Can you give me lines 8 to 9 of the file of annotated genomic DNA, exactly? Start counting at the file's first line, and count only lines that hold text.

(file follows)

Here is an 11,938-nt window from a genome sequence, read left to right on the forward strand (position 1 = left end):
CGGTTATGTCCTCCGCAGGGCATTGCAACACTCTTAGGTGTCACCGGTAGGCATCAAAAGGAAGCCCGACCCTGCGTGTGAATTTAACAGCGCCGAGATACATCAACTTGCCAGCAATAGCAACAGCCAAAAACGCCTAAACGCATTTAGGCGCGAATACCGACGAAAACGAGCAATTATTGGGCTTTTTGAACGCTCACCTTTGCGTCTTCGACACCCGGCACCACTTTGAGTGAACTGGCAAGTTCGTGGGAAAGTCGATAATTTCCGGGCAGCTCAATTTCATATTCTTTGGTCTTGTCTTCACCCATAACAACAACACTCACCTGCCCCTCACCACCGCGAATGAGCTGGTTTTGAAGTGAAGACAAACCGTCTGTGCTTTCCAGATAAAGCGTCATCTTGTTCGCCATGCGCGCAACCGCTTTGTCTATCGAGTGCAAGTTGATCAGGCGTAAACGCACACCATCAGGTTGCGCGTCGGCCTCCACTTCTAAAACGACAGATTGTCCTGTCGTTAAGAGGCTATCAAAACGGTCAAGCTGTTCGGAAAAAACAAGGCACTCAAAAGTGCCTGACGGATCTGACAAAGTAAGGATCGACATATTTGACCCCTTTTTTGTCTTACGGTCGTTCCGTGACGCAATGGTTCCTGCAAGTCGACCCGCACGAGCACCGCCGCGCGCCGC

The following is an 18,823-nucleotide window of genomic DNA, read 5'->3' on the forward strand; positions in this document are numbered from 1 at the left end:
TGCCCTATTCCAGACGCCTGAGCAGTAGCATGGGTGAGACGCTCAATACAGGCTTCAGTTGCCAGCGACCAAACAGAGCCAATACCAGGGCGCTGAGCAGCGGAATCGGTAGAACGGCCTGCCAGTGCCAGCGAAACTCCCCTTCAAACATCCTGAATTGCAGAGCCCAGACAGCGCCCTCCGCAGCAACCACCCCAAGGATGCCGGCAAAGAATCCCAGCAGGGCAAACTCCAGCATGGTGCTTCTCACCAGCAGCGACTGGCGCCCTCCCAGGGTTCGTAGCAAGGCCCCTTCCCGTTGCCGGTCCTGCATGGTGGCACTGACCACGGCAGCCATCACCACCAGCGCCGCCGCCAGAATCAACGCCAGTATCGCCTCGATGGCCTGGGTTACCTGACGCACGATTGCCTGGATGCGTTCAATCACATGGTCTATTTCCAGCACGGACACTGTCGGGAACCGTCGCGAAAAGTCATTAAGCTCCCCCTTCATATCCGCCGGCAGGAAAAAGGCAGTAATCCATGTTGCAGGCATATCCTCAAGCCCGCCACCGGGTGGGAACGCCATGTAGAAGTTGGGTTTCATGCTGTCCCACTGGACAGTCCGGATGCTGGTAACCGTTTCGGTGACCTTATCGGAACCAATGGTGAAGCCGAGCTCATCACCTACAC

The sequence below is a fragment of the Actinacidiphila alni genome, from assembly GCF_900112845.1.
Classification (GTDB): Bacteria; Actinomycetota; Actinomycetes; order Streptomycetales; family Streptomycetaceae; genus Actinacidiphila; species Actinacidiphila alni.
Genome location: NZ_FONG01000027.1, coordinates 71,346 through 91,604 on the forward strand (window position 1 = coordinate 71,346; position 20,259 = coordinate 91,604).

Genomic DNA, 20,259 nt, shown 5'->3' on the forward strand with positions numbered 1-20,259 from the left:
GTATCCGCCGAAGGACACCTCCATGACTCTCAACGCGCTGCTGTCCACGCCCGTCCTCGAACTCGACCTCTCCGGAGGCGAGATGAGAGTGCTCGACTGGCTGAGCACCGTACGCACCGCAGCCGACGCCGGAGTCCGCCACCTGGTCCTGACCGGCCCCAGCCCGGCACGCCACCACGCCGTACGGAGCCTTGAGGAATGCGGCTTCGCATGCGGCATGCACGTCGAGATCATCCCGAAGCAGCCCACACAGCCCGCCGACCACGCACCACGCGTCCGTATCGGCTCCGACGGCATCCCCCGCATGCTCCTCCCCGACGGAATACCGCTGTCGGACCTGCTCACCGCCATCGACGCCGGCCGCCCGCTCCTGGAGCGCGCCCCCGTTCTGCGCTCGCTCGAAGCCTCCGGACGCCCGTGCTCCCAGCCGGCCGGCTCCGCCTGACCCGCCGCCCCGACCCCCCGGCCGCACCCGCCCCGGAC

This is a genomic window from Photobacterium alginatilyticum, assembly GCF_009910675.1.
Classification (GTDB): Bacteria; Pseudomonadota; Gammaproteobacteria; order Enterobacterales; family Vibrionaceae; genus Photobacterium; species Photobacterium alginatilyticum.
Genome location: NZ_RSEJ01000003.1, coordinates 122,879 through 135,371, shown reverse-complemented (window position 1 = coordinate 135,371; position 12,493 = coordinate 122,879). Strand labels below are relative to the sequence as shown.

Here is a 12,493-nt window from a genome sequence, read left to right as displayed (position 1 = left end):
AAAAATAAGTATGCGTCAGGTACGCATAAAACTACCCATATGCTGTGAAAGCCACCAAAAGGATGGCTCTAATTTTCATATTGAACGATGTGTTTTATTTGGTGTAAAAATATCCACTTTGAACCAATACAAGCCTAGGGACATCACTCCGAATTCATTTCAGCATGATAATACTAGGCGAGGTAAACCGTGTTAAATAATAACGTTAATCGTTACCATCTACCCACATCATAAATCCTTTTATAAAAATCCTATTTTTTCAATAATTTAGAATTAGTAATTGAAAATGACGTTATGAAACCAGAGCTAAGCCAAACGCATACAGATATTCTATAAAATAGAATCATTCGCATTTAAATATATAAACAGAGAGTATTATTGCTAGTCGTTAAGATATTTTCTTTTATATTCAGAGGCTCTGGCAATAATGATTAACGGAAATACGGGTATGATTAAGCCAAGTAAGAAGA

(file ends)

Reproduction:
Genomic DNA, 20,259 nt, shown 5'->3' on the forward strand with positions numbered 1-20,259 from the left:
GTATCCGCCGAAGGACACCTCCATGACTCTCAACGCGCTGCTGTCCACGCCCGTCCTCGAACTCGACCTCTCCGGAGGCGAGATGAGAGTGCTCGACTGGCTGAGCACCGTACGCACCGCAGCCGACGCCGGAGTCCGCCACCTGGTCCTGACCGGCCCCAGCCCGGCACGCCACCACGCCGTACGGAGCCTTGAGGAATGCGGCTTCGCATGCGGCATGCACGTCGAGATCATCCCGAAGCAGCCCACACAGCCCGCCGACCACGCACCACGCGTCCGTATCGGCTCCGACGGCATCCCCCGCATGCTCCTCCCCGACGGAATACCGCTGTCGGACCTGCTCACCGCCATCGACGCCGGCCGCCCGCTCCTGGAGCGCGCCCCCGTTCTGCGCTCGCTCGAAGCCTCCGGACGCCCGTGCTCCCAGCCGGCCGGCTCCGCCTGACCCGCCGCCCCGACCCCCCGGCCGCACCCGCCCCGGAC